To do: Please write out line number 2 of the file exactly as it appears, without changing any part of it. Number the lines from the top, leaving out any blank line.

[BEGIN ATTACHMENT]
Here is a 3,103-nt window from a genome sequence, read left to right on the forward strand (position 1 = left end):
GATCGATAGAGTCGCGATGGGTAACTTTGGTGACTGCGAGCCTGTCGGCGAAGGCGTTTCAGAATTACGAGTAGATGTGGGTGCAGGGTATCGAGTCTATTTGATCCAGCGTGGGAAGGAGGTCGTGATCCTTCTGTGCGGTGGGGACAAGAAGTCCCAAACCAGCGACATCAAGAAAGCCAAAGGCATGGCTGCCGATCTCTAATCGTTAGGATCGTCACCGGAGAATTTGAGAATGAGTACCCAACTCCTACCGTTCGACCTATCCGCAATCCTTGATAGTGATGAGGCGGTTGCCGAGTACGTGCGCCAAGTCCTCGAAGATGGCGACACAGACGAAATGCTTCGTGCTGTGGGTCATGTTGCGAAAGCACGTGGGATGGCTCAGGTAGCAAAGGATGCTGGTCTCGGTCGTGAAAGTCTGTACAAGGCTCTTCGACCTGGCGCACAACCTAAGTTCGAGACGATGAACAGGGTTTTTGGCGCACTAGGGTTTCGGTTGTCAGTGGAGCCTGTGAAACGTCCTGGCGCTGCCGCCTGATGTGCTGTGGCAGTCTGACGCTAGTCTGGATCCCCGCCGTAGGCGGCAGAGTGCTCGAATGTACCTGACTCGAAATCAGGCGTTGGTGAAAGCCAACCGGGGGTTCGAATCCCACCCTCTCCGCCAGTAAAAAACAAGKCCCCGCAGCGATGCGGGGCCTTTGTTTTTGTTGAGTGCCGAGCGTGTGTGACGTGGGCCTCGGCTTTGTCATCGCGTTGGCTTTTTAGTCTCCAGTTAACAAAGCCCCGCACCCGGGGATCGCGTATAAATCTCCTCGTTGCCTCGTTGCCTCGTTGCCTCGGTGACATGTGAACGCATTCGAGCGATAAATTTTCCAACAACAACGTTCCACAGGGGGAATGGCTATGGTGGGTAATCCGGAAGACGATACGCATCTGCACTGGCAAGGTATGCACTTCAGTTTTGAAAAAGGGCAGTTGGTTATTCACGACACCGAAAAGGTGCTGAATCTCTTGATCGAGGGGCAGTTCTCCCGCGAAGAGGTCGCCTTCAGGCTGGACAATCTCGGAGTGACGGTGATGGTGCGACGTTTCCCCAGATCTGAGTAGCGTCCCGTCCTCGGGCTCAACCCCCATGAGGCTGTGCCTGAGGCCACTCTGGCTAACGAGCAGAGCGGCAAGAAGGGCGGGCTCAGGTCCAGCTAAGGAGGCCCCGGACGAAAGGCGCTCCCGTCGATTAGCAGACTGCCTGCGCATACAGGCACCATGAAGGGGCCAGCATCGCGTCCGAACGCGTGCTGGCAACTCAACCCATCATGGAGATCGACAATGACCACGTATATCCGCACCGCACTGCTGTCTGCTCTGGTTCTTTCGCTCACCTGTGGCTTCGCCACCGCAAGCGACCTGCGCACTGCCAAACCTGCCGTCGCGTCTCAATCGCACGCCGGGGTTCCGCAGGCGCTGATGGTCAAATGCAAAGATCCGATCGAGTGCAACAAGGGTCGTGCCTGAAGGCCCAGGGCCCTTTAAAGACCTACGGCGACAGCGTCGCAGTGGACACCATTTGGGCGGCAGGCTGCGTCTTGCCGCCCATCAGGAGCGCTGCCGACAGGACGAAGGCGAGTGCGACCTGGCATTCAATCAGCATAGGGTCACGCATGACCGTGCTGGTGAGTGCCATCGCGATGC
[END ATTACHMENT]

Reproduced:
GATCGATAGAGTCGCGATGGGTAACTTTGGTGACTGCGAGCCTGTCGGCGAAGGCGTTTCAGAATTACGAGTAGATGTGGGTGCAGGGTATCGAGTCTATTTGATCCAGCGTGGGAAGGAGGTCGTGATCCTTCTGTGCGGTGGGGACAAGAAGTCCCAAACCAGCGACATCAAGAAAGCCAAAGGCATGGCTGCCGATCTCTAATCGTTAGGATCGTCACCGGAGAATTTGAGAATGAGTACCCAACTCCTACCGTTCGACCTATCCGCAATCCTTGATAGTGATGAGGCGGTTGCCGAGTACGTGCGCCAAGTCCTCGAAGATGGCGACACAGACGAAATGCTTCGTGCTGTGGGTCATGTTGCGAAAGCACGTGGGATGGCTCAGGTAGCAAAGGATGCTGGTCTCGGTCGTGAAAGTCTGTACAAGGCTCTTCGACCTGGCGCACAACCTAAGTTCGAGACGATGAACAGGGTTTTTGGCGCACTAGGGTTTCGGTTGTCAGTGGAGCCTGTGAAACGTCCTGGCGCTGCCGCCTGATGTGCTGTGGCAGTCTGACGCTAGTCTGGATCCCCGCCGTAGGCGGCAGAGTGCTCGAATGTACCTGACTCGAAATCAGGCGTTGGTGAAAGCCAACCGGGGGTTCGAATCCCACCCTCTCCGCCAGTAAAAAACAAGKCCCCGCAGCGATGCGGGGCCTTTGTTTTTGTTGAGTGCCGAGCGTGTGTGACGTGGGCCTCGGCTTTGTCATCGCGTTGGCTTTTTAGTCTCCAGTTAACAAAGCCCCGCACCCGGGGATCGCGTATAAATCTCCTCGTTGCCTCGTTGCCTCGTTGCCTCGGTGACATGTGAACGCATTCGAGCGATAAATTTTCCAACAACAACGTTCCACAGGGGGAATGGCTATGGTGGGTAATCCGGAAGACGATACGCATCTGCACTGGCAAGGTATGCACTTCAGTTTTGAAAAAGGGCAGTTGGTTATTCACGACACCGAAAAGGTGCTGAATCTCTTGATCGAGGGGCAGTTCTCCCGCGAAGAGGTCGCCTTCAGGCTGGACAATCTCGGAGTGACGGTGATGGTGCGACGTTTCCCCAGATCTGAGTAGCGTCCCGTCCTCGGGCTCAACCCCCATGAGGCTGTGCCTGAGGCCACTCTGGCTAACGAGCAGAGCGGCAAGAAGGGCGGGCTCAGGTCCAGCTAAGGAGGCCCCGGACGAAAGGCGCTCCCGTCGATTAGCAGACTGCCTGCGCATACAGGCACCATGAAGGGGCCAGCATCGCGTCCGAACGCGTGCTGGCAACTCAACCCATCATGGAGATCGACAATGACCACGTATATCCGCACCGCACTGCTGTCTGCTCTGGTTCTTTCGCTCACCTGTGGCTTCGCCACCGCAAGCGACCTGCGCACTGCCAAACCTGCCGTCGCGTCTCAATCGCACGCCGGGGTTCCGCAGGCGCTGATGGTCAAATGCAAAGATCCGATCGAGTGCAACAAGGGTCGTGCCTGAAGGCCCAGGGCCCTTTAAAGACCTACGGCGACAGCGTCGCAGTGGACACCATTTGGGCGGCAGGCTGCGTCTTGCCGCCCATCAGGAGCGCTGCCGACAGGACGAAGGCGAGTGCGACCTGGCATTCAATCAGCATAGGGTCACGCATGACCGTGCTGGTGAGTGCCATCGCGATGC